- 日本建築学会環境系論文集 (ISSN:13480685)
- vol.81, no.729, pp.1047-1054, 2016 (Released:2016-11-30)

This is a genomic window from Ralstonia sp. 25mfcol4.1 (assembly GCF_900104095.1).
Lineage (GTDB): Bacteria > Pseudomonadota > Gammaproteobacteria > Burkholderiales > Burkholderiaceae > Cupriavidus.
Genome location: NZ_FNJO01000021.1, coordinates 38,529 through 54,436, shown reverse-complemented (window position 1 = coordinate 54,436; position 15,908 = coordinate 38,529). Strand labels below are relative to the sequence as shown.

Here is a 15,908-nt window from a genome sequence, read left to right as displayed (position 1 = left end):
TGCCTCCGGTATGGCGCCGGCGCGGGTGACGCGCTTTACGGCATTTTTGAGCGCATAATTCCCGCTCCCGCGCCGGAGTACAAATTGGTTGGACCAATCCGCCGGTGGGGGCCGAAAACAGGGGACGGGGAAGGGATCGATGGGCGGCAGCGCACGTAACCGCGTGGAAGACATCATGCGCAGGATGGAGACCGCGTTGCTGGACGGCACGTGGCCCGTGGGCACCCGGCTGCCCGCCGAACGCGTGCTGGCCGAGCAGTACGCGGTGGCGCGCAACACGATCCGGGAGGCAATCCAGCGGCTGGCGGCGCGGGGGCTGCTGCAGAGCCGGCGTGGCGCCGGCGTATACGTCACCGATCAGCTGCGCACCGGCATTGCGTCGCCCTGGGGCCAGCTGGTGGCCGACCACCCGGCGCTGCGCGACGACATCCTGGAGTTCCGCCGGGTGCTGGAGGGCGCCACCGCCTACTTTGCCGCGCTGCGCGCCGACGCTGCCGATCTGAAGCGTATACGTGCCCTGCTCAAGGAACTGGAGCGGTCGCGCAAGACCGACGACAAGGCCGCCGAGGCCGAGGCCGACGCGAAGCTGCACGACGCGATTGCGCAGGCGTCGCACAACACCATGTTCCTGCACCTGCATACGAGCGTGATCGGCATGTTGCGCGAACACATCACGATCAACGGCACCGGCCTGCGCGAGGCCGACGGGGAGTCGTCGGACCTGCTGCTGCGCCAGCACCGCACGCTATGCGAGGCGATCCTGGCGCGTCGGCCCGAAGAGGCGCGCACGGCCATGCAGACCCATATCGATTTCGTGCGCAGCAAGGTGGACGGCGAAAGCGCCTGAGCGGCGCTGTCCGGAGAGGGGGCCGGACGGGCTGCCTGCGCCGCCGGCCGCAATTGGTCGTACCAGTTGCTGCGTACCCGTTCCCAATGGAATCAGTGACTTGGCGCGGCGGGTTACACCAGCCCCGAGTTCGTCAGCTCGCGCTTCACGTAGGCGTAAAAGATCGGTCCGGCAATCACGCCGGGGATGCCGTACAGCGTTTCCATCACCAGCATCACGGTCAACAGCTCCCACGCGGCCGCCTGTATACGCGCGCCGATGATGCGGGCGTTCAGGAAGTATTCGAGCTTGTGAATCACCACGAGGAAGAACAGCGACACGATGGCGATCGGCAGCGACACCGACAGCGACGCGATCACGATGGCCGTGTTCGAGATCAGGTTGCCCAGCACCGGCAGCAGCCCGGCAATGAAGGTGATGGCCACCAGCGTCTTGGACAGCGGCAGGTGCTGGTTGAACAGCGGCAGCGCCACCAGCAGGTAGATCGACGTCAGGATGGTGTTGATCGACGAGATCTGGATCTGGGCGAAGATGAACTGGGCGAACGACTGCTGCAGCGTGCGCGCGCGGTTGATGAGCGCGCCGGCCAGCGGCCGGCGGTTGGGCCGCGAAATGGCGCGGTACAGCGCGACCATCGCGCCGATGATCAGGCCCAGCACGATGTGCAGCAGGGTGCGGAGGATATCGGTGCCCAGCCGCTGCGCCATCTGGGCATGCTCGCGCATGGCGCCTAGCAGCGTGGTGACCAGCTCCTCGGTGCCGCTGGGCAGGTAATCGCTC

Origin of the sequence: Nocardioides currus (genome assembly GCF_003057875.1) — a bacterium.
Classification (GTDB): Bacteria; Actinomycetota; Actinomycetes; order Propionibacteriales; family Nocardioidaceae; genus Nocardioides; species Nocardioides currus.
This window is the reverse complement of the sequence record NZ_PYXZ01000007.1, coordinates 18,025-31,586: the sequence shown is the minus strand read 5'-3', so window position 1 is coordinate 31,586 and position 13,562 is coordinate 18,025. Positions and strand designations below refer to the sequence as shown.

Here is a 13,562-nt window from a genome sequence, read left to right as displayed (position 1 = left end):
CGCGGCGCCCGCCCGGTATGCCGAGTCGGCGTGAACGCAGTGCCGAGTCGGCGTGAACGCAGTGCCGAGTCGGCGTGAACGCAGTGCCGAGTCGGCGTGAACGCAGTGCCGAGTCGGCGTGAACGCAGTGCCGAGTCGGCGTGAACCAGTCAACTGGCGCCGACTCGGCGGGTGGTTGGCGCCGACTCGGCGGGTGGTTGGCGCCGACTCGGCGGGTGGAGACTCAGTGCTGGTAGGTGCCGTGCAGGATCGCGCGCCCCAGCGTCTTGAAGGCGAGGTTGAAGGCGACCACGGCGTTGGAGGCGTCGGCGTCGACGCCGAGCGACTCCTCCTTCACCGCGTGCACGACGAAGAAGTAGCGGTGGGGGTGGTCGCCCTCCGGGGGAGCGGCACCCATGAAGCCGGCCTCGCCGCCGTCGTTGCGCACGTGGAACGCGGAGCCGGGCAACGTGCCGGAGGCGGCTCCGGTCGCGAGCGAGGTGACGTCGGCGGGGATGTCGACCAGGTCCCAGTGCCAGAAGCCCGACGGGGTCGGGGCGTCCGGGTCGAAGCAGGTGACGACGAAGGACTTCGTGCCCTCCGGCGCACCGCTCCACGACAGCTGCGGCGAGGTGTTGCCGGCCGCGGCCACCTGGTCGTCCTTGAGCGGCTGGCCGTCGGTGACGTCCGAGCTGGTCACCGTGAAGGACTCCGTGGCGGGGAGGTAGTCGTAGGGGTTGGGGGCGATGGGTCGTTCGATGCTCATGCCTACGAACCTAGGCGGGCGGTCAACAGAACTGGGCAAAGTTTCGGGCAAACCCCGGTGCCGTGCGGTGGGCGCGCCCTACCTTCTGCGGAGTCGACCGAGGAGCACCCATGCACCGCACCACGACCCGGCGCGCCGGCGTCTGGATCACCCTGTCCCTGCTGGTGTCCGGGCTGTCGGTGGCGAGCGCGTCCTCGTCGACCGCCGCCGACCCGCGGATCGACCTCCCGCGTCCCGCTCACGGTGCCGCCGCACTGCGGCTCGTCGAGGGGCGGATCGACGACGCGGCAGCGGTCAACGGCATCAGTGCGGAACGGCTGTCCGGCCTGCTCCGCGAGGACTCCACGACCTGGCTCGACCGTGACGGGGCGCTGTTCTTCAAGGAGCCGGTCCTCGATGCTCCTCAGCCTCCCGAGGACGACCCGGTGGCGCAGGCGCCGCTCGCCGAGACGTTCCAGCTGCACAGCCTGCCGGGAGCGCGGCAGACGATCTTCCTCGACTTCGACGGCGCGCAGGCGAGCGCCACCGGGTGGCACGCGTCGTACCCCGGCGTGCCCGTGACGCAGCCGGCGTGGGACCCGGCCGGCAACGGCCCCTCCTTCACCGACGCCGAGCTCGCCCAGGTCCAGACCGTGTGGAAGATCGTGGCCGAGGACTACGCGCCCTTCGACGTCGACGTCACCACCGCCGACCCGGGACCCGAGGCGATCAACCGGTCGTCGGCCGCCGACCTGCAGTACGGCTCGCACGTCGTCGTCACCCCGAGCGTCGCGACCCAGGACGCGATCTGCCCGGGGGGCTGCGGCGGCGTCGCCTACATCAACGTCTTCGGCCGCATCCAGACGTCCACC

The outputs of weather and climate models have been used in various application fields. For example, future weather data for the building energy simulation (BES) can be provided based on a climate model prediction. However, as the model output has systematical errors (called the bias), some type of bias correction is necessary in order to use the model output for an application field. For temperature or humidity, we often assume normal distribution and correct bias using statistical parameters, such as the average and the standard deviation. However, for solar radiation, a bias correction method (BCM) that uses only the average and standard deviation is insufficient and can result in negative values after bias correction. Consequently, the solar radiation bias is often corrected using only its average. In general, climate models can accurately predict the daily maximum amount of solar radiation on clear days at a given site because solar radiation depends mainly on its geolocation (latitude, longitude, and elevation) and the season (solar altitude). However, it is difficult to model cloud physics processes accurately to establish the weaker amounts of solar radiation on cloudy days. As a result, when we correct the solar radiation bias using only the average value, the daily maximum value deviates from the observed results instead of correcting the average. In this paper, we present a method called quantile mapping (QM) for the bias correction of solar radiation to provide the bias corrected weather data for the BES. The QM has been developed mainly for the correction of precipitation or temperature biases, although there are few studies that apply QM to the correction of solar radiation. In previous studies, QM was applied to the daily or monthly average. However, for the BES, the daily maximum value is also as important as the daily or monthly average, because the peak energy load depends mainly on the daily maximum. In this study, we also applied QM to obtain the daily maximum amount of solar radiation. In addition, we conducted BESs using the bias corrected weather data and evaluated the efficiency of each BCM. From the simulation results, the average energy consumption did not differ according to the difference in the BCM. However, the simulation that used the weather data corrected by only the monthly average could not predict the maximum cooling load; it was underestimated by 12%. Conversely, the simulation with the data corrected by QM, which used either the daily cumulative or the maximum amount of solar radiation, could predict the maximum cooling loads, which were under estimated by only 6% and 2%, respectively.